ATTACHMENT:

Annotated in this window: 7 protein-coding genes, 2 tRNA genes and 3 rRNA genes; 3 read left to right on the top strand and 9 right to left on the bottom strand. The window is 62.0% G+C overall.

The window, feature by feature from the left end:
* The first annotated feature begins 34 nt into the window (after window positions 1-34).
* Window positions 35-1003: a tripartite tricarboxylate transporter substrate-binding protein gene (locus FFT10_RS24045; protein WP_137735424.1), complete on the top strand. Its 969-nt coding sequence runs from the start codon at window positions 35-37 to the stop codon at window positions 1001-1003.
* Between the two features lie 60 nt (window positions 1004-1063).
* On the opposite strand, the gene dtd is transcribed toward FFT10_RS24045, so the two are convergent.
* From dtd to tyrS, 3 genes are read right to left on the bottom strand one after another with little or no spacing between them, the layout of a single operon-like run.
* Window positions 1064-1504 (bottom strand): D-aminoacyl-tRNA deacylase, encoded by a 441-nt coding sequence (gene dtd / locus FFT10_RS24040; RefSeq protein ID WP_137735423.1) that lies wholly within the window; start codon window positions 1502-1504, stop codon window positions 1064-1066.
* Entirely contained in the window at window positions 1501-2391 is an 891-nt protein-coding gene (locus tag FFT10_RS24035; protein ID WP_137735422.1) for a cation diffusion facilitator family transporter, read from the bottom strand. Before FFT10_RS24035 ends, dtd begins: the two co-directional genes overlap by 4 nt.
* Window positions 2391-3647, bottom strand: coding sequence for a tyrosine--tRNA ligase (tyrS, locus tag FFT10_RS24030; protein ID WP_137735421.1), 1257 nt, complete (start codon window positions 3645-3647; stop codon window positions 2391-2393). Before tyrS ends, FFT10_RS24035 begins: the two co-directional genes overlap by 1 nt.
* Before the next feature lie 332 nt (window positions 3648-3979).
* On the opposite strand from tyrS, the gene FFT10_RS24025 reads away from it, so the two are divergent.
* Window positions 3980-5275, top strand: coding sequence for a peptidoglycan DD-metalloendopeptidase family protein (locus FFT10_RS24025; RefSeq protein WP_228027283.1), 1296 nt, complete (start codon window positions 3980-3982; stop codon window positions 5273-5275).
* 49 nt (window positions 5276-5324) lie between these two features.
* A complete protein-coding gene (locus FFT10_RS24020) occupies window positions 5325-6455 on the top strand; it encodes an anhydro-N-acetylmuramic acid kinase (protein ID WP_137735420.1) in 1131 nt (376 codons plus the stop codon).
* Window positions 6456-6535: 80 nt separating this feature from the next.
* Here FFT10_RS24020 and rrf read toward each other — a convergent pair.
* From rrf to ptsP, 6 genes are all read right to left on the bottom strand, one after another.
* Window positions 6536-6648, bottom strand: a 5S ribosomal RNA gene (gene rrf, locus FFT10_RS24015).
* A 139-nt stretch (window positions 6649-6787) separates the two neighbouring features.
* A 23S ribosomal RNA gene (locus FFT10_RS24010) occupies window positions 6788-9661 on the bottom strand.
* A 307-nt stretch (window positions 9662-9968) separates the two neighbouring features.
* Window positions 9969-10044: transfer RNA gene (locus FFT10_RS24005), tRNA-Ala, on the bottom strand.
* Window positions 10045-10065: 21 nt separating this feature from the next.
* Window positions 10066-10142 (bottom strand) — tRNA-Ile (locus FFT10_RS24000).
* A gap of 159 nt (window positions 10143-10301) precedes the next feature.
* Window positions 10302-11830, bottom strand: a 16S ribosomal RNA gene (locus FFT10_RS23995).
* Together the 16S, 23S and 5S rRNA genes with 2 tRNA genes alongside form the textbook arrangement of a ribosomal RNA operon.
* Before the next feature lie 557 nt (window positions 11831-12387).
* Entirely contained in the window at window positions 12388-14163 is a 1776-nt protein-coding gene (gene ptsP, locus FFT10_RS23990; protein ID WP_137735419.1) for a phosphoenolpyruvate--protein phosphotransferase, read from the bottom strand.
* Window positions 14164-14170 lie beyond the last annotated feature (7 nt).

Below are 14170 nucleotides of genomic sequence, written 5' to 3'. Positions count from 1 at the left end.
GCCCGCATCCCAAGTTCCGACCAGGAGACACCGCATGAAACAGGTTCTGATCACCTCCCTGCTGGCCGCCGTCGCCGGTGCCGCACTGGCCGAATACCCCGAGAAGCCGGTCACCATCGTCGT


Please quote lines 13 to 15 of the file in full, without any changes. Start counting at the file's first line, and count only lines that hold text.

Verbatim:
* Window positions 3980-5275, top strand: coding sequence for a peptidoglycan DD-metalloendopeptidase family protein (locus FFT10_RS24025; RefSeq protein WP_228027283.1), 1296 nt, complete (start codon window positions 3980-3982; stop codon window positions 5273-5275).
* 49 nt (window positions 5276-5324) lie between these two features.
* A complete protein-coding gene (locus FFT10_RS24020) occupies window positions 5325-6455 on the top strand; it encodes an anhydro-N-acetylmuramic acid kinase (protein ID WP_137735420.1) in 1131 nt (376 codons plus the stop codon).